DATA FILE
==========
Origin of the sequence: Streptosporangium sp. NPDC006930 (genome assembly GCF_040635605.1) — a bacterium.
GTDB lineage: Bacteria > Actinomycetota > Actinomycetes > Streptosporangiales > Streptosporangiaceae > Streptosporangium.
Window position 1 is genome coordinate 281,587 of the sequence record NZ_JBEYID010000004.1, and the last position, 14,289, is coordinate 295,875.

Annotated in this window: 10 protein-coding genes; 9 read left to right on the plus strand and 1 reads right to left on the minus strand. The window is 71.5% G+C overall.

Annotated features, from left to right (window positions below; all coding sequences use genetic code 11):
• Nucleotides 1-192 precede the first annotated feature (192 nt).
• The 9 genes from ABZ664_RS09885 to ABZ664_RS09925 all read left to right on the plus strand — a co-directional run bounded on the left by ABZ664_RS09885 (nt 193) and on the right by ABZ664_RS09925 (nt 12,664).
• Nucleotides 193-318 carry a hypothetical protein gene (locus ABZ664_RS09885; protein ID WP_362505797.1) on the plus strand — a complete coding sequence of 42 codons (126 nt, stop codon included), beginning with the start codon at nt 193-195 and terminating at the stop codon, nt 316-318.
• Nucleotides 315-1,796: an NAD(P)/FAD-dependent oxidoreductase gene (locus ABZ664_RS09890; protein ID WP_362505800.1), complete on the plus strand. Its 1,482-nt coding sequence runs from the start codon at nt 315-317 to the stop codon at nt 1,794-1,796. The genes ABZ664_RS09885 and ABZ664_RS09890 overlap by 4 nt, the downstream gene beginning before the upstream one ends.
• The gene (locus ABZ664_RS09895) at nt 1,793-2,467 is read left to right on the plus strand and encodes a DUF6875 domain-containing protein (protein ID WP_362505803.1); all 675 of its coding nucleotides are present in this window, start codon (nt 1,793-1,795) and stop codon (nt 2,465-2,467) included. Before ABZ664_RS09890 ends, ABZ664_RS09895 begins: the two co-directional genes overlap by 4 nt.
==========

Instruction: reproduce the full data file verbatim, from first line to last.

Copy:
Origin of the sequence: Streptosporangium sp. NPDC006930 (genome assembly GCF_040635605.1) — a bacterium.
GTDB lineage: Bacteria > Actinomycetota > Actinomycetes > Streptosporangiales > Streptosporangiaceae > Streptosporangium.
Window position 1 is genome coordinate 281,587 of the sequence record NZ_JBEYID010000004.1, and the last position, 14,289, is coordinate 295,875.

Annotated in this window: 10 protein-coding genes; 9 read left to right on the plus strand and 1 reads right to left on the minus strand. The window is 71.5% G+C overall.

Annotated features, from left to right (window positions below; all coding sequences use genetic code 11):
• Nucleotides 1-192 precede the first annotated feature (192 nt).
• The 9 genes from ABZ664_RS09885 to ABZ664_RS09925 all read left to right on the plus strand — a co-directional run bounded on the left by ABZ664_RS09885 (nt 193) and on the right by ABZ664_RS09925 (nt 12,664).
• Nucleotides 193-318 carry a hypothetical protein gene (locus ABZ664_RS09885; protein ID WP_362505797.1) on the plus strand — a complete coding sequence of 42 codons (126 nt, stop codon included), beginning with the start codon at nt 193-195 and terminating at the stop codon, nt 316-318.
• Nucleotides 315-1,796: an NAD(P)/FAD-dependent oxidoreductase gene (locus ABZ664_RS09890; protein ID WP_362505800.1), complete on the plus strand. Its 1,482-nt coding sequence runs from the start codon at nt 315-317 to the stop codon at nt 1,794-1,796. The genes ABZ664_RS09885 and ABZ664_RS09890 overlap by 4 nt, the downstream gene beginning before the upstream one ends.
• The gene (locus ABZ664_RS09895) at nt 1,793-2,467 is read left to right on the plus strand and encodes a DUF6875 domain-containing protein (protein ID WP_362505803.1); all 675 of its coding nucleotides are present in this window, start codon (nt 1,793-1,795) and stop codon (nt 2,465-2,467) included. Before ABZ664_RS09890 ends, ABZ664_RS09895 begins: the two co-directional genes overlap by 4 nt.